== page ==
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Chapter 25


A woman with a powerful personality may absorb in herself a man of strong and resolute ambition, may compel him to make her his career, to feel that to get and to keep her is all that he asks from destiny. But Marian was not such a woman.

She had come into Howard's life at just the time and in just the way to arouse his latent passion for power and to give it a sufficient initial impetus. It was love for her that set him to lifting himself from among those who work through themselves alone to the potent few who work chiefly by directing the labour of others.

Once in this class, once having tasted the joy of power, Howard was lost to her. She was unable to restrain or direct, or even clearly to understand. She became an incident in his life. As riches came with power, they pushed him to one side in her life. Living in separate parts of a large house, leading separate lives, rarely meeting except when others were present--following the typical life of New Yorkers of fortune and fashion--they gradually grew to know little and see little and think little each of the other.

There was no abruptness in the transition. Every day had contributed its little toward widening the gap. There was no coolness, no consciousness of separation; simply the slow formation of the habit of complete independence each of the other.

His ambitions absorbed his thought and his time. To them he found her very useful. The social side--forming and keeping up friendly relations with the families whose heads were men of influence--was a vital part of his plan. But he used her just as he used every and any one else whom he found capable of contributing to his advancement; and, as she never insisted upon herself, never sought to influence or even to inquire into his course of action, she did not find him out.

She was in a vague way an unhappy woman. A discontent, a feeling that her life was incomplete, perpetually teased her. He was distinctly unhappy, often gloomy, at times morose. In her rare analytic moods she attributed their failure to prolong the happiness of their courtship to the hard work which kept him from her, kept them from enjoying the great love which she assumed they felt each for the other. She would not and could not see that that love had long disappeared, leaving a mask of forms, of phrases and of impulses of passion to conceal its departure. And to this view he outwardly assented, when she suggested it; but he knew that she was deceiving herself as to him, and wondered if she were not deceiving herself as to her own feelings.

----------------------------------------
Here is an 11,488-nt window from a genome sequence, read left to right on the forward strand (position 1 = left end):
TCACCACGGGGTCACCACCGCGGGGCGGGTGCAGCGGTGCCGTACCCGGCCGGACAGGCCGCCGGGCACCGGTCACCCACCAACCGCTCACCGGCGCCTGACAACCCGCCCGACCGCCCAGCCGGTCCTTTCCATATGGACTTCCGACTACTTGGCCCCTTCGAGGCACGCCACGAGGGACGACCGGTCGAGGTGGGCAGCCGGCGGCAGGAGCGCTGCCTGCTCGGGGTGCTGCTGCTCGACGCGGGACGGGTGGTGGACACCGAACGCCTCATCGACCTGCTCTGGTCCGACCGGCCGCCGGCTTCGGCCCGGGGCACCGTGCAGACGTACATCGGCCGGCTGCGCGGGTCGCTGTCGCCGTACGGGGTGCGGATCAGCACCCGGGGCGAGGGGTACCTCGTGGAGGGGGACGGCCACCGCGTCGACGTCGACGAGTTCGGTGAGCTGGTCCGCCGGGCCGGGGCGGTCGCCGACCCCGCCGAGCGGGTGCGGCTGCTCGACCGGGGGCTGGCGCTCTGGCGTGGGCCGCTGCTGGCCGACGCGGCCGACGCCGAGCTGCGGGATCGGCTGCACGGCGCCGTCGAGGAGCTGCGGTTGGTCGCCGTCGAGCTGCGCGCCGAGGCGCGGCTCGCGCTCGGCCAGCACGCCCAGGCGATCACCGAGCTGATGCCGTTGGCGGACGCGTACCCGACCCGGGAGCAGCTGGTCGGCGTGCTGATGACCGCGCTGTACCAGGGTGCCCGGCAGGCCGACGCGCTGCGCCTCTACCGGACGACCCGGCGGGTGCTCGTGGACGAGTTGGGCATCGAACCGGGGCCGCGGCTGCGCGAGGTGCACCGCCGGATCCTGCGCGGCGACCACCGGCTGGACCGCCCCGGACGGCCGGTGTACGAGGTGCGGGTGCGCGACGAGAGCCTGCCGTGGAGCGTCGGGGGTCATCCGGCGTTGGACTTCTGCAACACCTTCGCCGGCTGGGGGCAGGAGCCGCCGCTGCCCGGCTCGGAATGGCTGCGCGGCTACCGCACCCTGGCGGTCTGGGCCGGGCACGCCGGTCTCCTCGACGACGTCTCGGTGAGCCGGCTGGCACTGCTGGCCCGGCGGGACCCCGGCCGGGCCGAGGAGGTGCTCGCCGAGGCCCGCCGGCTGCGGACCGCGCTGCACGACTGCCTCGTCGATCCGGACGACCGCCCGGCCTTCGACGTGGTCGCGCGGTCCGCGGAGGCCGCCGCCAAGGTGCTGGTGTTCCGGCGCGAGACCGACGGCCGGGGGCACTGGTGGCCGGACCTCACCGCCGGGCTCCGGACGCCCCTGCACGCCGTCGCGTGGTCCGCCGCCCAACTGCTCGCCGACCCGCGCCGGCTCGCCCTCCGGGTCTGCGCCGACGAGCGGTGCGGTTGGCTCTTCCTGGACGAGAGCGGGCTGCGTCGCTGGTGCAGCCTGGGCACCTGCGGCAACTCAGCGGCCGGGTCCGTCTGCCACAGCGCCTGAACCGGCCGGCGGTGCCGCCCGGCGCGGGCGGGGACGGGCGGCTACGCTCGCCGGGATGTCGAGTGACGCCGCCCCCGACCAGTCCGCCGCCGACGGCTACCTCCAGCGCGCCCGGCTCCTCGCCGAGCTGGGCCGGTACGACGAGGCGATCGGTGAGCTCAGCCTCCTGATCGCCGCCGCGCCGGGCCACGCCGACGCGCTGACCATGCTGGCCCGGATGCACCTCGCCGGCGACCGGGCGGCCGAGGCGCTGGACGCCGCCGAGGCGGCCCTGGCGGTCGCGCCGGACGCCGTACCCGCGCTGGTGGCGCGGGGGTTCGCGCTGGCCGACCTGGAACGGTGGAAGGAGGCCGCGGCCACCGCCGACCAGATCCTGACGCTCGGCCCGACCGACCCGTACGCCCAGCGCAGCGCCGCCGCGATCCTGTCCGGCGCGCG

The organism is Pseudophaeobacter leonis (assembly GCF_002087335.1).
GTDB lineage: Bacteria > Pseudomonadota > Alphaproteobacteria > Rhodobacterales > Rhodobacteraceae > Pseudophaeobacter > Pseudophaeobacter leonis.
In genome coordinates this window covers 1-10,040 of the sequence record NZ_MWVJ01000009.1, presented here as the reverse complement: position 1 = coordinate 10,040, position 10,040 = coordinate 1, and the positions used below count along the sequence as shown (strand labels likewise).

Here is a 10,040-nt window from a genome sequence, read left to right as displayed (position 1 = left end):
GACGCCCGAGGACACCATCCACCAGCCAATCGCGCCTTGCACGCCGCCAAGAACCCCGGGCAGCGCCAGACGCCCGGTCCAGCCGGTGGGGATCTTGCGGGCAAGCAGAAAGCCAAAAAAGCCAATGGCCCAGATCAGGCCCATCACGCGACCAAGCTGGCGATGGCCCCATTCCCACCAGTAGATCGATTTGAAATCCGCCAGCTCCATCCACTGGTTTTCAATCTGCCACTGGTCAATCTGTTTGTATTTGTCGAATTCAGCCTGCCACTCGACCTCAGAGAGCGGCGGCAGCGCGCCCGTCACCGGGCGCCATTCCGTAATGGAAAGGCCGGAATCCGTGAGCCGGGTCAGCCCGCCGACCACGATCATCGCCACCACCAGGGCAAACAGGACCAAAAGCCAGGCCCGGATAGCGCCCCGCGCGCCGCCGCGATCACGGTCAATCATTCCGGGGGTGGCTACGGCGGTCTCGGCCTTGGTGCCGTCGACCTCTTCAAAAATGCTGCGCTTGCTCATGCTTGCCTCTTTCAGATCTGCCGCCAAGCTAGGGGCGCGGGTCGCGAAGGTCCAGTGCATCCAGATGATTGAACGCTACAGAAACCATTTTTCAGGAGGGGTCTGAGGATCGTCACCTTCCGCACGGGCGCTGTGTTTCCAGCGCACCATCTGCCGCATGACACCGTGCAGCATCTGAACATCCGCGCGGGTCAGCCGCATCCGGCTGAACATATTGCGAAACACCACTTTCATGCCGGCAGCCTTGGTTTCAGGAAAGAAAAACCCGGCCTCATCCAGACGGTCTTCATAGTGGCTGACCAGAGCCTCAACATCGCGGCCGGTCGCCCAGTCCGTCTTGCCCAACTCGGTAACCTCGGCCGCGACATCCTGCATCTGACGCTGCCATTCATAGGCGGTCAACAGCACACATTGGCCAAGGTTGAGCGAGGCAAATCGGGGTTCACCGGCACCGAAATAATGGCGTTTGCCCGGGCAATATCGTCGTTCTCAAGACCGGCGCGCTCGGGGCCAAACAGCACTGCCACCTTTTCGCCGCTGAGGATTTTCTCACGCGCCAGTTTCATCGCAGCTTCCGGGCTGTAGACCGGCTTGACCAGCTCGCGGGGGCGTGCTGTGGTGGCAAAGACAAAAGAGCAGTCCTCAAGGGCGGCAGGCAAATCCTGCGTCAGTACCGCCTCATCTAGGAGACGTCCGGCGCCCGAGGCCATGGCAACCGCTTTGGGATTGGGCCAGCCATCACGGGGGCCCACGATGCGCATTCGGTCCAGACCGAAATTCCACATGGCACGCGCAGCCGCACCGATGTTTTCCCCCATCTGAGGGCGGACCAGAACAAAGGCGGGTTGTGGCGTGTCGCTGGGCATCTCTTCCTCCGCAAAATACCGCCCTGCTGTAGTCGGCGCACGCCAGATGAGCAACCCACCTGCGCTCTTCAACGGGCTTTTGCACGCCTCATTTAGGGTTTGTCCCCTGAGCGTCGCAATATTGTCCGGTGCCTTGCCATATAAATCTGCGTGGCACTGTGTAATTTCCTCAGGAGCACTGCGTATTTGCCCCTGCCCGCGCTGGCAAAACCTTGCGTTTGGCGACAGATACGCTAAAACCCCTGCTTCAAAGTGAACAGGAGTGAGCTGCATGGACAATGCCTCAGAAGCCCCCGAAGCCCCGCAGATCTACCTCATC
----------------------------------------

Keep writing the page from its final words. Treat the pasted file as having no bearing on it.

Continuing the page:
Up to the time of the "Coal Conspiracy" and his attempt to put himself straight with her, the idea of his love for her and of her oneness with him had at least a hold upon his imagination. He then saw how far apart they had drifted; and he dismissed from his mind even the pretense that love played any part in his life. After that definite break with principle and self-respect for the sake of his coal holdings, his Wall Street friends and his newspaper career, the development of his character continued along strictly logical lines with accelerating speed. And it was accompanied by an ever franker, more cynical acceptance of the change.

He could not deceive himself, nor can any man with the clearness of judgment necessary to great achievement--although many "successful" men, for obvious reasons of self-interest, diligently encourage the popular theory of warped conscience. He was well aware that he had shifted from the ideal of use to his fellow-beings to the ideal of use of his fellow-beings, from the ideal of character to the ideal of reputation. And he knew that the two ideals can not be combined and that he not only was not attempting to combine them but had no desire so to do. He despised his former ideals; but also he despised himself for despising them.

His quarrel with himself was that he seemed to himself a rather vulgar sort of hypocrite. This was highly disagreeable to him, as his whole nature tended to make him wish to be himself, to make him shrink from the part of the truckler and the sycophant which he was playing so haughtily and so artistically. At times it exasperated him that he could not regard his change of front as a deliberate sale for value received, and not as the weak and cowardly surrender which he saw that it really was.

       *      *      *      *      *      *      *

On the day after Howard's forty-fourth birthday Coulter fell dead at the entrance to the Union Club. When Stokely heard of it he went direct to the News-Record office.